drunk driving

drunk driving

Avoid Buzzed-Driving This Winter Break

drivingGoing home for the holidays can be a stressful time with your family. Everyone is adjusting to being under the same roof again and tempers can fly. One way to avoid this is by getting out of the house and spending time with your hometown friends, and if you are over 21, you might meet your friends at a bar for drinks. Or you might go to a New Years Eve party, or some other social event where alcohol is involved. We all like to cut loose and have fun around the holidays, so there’s nothing wrong with having a glass or two of your favorite alcoholic beverage (spiked egg-nog anyone?).

However, there is something really wrong with drinking and driving, even if you are just “buzzed.”

Last year, around 10,500 people in the USA died from driving accidents where there was alcohol involved. The holidays have had higher incidences of these accidents than other times of the year for a long time. So, instead of ending 2011 with a DUI or even worse, how about taking some of these safety tips to enjoy your nights out with friends and family without ending the night by driving under the influence.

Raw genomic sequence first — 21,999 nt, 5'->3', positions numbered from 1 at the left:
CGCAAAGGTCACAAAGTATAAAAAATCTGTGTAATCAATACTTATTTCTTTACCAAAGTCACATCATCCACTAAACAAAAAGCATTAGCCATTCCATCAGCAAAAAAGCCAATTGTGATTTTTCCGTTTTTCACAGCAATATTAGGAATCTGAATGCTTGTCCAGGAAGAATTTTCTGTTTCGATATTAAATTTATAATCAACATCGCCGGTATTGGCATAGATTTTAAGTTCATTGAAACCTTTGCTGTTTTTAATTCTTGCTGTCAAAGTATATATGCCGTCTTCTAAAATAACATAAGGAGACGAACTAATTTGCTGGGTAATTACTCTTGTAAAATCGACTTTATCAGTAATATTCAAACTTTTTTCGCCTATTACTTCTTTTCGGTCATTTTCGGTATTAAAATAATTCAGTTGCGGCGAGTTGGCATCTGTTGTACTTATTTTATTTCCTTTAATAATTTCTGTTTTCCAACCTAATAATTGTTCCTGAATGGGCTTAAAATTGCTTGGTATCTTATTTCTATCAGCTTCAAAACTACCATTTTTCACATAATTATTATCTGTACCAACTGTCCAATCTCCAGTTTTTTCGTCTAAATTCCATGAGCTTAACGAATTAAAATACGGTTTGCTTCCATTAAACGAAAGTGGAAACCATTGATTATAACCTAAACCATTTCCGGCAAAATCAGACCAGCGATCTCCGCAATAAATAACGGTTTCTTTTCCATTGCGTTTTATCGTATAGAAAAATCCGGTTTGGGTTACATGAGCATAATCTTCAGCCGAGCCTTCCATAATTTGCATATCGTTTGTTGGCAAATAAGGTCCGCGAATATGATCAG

1. Have a plan for getting home before you go out. It doesn’t matter what your plan is, but make a plan before you go out for the evening. If there is someone in the group who does not want to drink, then make him or her the official designated driver. If everyone wants to drink, then look for alternative options for getting home, such as public transportation or a taxi service. Many college towns have a community sober ride program, so check if your city has something like this as another way to get home safely.

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Binge Drinking is on the Rise with College Students

More and more college students are binge drinking, and then getting behind the wheel.

More and more college students are binge drinking today than in the past, according to U.S. health officials. Along with the increase in binge drinking comes an increase in drunk driving and drinking-related deaths.

Drinking-related deaths among students age 18-24 has increased from 1,440 a year in 1998 to 1,825 in 2005, according to the U.S. national Institute on Alcohol Abuse and Alcoholism. The percentage of college students who say they have participated in binge drinking within the past month has also increased, from 42 percent to 45 percent.

“There’s a whole culture that needs to be changed around drinking and driving under the influence among young people in the United States,” said Ralph Hingson, director of the institute‚Äôs division of epidemiology and prevention research. Hingson also said that since alcohol is cheap and many alcoholic beverage makers target high school and college students, it is very appealing to teens and young adults. Read the rest of this entry »





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